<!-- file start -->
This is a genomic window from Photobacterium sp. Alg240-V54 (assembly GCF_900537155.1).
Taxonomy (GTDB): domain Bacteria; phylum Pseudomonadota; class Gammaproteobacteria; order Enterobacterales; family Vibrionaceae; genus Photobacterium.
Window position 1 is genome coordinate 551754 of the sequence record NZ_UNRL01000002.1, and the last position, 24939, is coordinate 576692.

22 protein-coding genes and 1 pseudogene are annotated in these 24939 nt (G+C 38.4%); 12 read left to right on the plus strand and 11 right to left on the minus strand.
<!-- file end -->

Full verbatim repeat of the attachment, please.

This is a genomic window from Photobacterium sp. Alg240-V54 (assembly GCF_900537155.1).
Taxonomy (GTDB): domain Bacteria; phylum Pseudomonadota; class Gammaproteobacteria; order Enterobacterales; family Vibrionaceae; genus Photobacterium.
Window position 1 is genome coordinate 551754 of the sequence record NZ_UNRL01000002.1, and the last position, 24939, is coordinate 576692.

22 protein-coding genes and 1 pseudogene are annotated in these 24939 nt (G+C 38.4%); 12 read left to right on the plus strand and 11 right to left on the minus strand.